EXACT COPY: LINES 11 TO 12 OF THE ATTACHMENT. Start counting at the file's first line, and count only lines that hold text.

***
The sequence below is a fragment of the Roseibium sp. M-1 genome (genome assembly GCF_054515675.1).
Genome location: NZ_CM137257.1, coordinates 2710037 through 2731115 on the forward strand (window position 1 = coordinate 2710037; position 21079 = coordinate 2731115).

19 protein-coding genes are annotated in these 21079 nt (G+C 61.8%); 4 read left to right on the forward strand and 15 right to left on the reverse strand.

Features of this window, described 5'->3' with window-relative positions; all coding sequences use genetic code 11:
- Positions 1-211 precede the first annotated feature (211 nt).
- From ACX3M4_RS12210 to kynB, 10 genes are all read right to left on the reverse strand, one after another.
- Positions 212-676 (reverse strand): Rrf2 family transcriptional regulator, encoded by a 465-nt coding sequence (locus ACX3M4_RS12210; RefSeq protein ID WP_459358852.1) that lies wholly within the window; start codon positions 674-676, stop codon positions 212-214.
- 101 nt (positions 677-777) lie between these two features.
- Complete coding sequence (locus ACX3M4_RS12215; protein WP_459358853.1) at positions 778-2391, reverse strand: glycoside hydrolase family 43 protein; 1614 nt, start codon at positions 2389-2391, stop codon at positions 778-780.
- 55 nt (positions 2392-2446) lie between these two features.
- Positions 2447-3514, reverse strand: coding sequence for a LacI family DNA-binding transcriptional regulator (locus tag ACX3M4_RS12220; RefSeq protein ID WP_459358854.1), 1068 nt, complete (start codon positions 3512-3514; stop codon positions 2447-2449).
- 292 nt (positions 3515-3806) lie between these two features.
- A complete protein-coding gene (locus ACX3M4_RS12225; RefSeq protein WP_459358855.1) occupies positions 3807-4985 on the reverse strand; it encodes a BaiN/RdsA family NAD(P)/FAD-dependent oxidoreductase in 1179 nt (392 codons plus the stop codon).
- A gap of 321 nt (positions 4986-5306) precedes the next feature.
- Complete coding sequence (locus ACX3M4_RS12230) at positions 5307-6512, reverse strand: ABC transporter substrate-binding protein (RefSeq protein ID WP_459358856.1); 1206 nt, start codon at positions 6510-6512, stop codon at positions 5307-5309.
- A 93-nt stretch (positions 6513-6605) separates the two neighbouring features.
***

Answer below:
- Positions 2447-3514, reverse strand: coding sequence for a LacI family DNA-binding transcriptional regulator (locus tag ACX3M4_RS12220; RefSeq protein ID WP_459358854.1), 1068 nt, complete (start codon positions 3512-3514; stop codon positions 2447-2449).
- 292 nt (positions 3515-3806) lie between these two features.